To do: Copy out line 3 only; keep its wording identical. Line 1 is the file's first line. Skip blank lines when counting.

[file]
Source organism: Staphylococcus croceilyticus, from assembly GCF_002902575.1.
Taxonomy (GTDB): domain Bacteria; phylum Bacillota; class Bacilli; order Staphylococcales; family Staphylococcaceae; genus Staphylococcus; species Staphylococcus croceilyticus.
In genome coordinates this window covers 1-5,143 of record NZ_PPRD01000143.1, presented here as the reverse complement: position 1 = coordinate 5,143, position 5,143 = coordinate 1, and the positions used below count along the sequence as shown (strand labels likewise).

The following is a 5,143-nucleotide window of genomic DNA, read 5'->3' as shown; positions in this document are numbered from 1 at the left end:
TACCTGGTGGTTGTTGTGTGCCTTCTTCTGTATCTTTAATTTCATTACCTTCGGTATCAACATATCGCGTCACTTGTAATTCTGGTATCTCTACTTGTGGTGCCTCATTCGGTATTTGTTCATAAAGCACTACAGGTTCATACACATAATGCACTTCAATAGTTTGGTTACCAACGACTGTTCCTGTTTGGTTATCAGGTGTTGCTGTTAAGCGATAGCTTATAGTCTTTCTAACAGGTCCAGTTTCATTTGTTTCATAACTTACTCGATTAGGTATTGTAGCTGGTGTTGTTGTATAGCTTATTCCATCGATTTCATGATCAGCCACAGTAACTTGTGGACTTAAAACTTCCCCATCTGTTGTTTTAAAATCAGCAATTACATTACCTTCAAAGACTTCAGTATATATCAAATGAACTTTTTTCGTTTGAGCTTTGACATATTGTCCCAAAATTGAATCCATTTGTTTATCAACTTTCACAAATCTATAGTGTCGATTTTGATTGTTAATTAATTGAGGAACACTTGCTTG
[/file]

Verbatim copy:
In genome coordinates this window covers 1-5,143 of record NZ_PPRD01000143.1, presented here as the reverse complement: position 1 = coordinate 5,143, position 5,143 = coordinate 1, and the positions used below count along the sequence as shown (strand labels likewise).